Even the Scottish Government acknowledge that the Scottish Parliament’s existing power to pass an independence referendum Bill is questionable.
And the Scottish Government itself has said that it is willing to work with us to put that referendum effectively beyond legal challenge. Any Government that introduces a Bill that it knows to be – or that it thinks might be – outwith the Parliament’s competence, must expect a legal challenge to come. “On an issue as crucial as our nation’s future within the United Kingdom, the Scottish Government would have to anticipate that someone would emerge to challenge an independence referendum run on current powers. And a successful challenge would prevent their ballot from taking place. That’s no way to settle this issue. Scotland’s future must be decided at the ballot box, not in the court room. I am confident that on this point of principle also, Scotland’s two governments agree. An attempt to hold a referendum outwith the law would look like an attempt to ensure that there is no referendum at all.In recognition of Caron, I have her retained her original colour, and her emphasis, which would have been my emphasis, if not my colour, as well.
There was also an interesting piece (of sorts) by Steve Richards, the veteran Independent political correspondent published earlier in the week. Actually, I thought he rather defeated his own argument about the possibility of Scottish Independence when he suggested David Cameron wasn't paying this sufficient attention. David Cameron may be many things but he is not an idiot. If he thought there was any prospect of Scottish Independence he would be giving the whole thing more attention. You can draw your own conclusions from that.
But in the course of the article he reveals an important conversation.
" Before arriving in Scotland, I had assumed that if it looked as if Salmond would lose then he would find a way of not holding it. That is what leaders tend to do with referendums. A senior figure in the "no-to-independence" camp told me he thought that was still likely. The great conjuror would wave his wand and announce that because of the legal ambiguities – or any other excuse – the referendum would be delayed."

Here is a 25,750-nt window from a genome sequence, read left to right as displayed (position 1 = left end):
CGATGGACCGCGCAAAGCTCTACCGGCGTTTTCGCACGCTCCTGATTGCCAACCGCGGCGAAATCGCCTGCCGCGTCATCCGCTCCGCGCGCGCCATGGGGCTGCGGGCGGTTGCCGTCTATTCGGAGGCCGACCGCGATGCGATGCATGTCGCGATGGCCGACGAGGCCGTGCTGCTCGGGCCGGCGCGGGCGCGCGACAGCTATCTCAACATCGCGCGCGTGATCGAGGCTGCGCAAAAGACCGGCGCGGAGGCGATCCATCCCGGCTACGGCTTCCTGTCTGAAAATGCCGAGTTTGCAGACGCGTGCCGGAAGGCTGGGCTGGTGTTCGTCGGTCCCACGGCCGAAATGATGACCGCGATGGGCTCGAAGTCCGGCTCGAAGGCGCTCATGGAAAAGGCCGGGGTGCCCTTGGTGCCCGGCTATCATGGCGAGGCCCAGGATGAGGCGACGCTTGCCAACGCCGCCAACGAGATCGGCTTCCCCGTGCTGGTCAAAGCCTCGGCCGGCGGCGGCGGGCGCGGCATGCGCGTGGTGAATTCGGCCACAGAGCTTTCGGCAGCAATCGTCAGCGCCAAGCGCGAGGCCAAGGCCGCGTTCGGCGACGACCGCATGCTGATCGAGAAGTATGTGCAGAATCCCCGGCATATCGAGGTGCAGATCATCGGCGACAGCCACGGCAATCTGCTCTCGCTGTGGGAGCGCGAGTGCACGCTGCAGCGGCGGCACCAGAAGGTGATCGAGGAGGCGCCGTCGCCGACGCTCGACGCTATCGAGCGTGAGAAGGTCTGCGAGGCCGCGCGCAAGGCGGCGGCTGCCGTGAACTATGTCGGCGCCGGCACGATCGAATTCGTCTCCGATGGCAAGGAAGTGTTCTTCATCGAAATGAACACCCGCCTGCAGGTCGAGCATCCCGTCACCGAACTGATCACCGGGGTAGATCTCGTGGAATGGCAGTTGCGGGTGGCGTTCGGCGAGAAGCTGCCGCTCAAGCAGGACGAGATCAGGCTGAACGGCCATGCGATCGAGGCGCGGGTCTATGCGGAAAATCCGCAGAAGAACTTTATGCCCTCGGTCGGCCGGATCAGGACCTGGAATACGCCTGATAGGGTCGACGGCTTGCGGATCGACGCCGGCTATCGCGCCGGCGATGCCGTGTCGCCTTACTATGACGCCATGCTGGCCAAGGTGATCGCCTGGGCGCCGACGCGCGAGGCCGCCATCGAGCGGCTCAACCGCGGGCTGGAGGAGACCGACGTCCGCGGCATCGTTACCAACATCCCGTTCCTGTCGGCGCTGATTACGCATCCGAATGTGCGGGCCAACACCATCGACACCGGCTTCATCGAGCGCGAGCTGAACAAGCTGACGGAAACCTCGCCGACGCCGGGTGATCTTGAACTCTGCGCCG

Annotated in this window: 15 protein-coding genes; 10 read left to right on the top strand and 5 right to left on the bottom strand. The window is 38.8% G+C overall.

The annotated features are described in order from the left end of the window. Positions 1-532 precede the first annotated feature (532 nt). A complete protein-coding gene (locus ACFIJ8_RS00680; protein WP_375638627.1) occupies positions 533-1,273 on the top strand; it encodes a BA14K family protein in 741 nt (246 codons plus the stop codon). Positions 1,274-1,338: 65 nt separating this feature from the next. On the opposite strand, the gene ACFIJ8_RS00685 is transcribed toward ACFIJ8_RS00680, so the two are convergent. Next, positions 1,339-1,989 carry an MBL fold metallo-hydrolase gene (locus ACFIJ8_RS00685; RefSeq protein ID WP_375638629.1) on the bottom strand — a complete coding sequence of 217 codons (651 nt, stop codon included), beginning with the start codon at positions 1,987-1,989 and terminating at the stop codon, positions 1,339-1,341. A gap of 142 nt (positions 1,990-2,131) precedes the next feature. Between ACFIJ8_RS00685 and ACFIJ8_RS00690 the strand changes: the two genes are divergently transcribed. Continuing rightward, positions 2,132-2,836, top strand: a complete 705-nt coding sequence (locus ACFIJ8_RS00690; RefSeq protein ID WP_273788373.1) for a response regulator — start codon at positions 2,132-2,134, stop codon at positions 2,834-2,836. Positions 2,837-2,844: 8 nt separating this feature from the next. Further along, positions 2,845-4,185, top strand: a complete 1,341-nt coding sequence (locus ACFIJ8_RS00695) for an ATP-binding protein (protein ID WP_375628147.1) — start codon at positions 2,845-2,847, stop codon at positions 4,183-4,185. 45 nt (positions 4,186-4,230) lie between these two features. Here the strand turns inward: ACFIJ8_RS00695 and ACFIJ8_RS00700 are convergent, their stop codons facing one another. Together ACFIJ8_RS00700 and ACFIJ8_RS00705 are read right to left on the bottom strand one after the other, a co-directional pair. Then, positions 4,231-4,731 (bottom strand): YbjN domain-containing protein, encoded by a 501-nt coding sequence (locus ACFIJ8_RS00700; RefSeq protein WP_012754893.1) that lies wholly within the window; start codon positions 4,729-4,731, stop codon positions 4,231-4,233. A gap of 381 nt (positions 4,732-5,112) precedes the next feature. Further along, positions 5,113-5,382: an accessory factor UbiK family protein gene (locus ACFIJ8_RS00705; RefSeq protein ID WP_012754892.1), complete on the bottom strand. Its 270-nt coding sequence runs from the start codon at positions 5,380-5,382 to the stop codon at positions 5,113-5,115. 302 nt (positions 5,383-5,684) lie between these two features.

Now, and I will come back to this, I know that a lot of SNP Folk genuinely want an Independence Referendum, even those who are realistic enough to realise that (to their mind) they would still face an uphill task to win it.
Steve Richards himself follows the quotation above with the observation
"But SNP activists I spoke to were adamant that his party would never forgive Salmond if he found a way of avoiding the poll. They have been waiting for this. They will not give him any space to contrive a postponement."
The question I ask tonight however is, if that is indeed the case, what exactly are these activists doing to make their view known?
I said some time ago that the key question for Salmond was not whether he would like a second question. Even his most ardent partisans would surely recognise that now to be the case. The key question is whether, if he cant't have two questions, he would still ask one.
Surely that is the question these activists ought to be asking because it is clear that is the choice Salmond is going to be faced with. And the question they should be asking at their Conference this October, for, before they meet again, Salmond will have answered it for them in a way over which they have no control..
Instead they are being played for mugs by being diverted into a debate over whether an Independent Scotland would be part of NATO. At the risk of stating the bleeding obvious, whether an Independent Scotland would be in NATO would be a matter for an Independent Scotland, not a decision made by one political party in the Autumn of 2012.
Now, the last time I looked, it was the policy of the SNP to have a single question referendum. So I would have thought that at least some members of that Party might want that to happen. Even if it meant that they couldn't ask another question that, even they, would, in an ideal world, for whatever reason, also like to ask.
I don't underestimate the power of a successful leader. Between 1997 and Iraq it was impossible in my own Party to defeat any proposal or strategy that had the support of Tony Blair, just as it was for "wet" Tories from 79 to 87. But, in the end, did either of our respective Parties end up happy with the outcome of that sycophancy?
So, if it is indeed the case that:
"his party would never forgive Salmond if he found a way of avoiding the poll."
Let's see some evidence of it. For, be in no doubt, that's precisely what he has planned.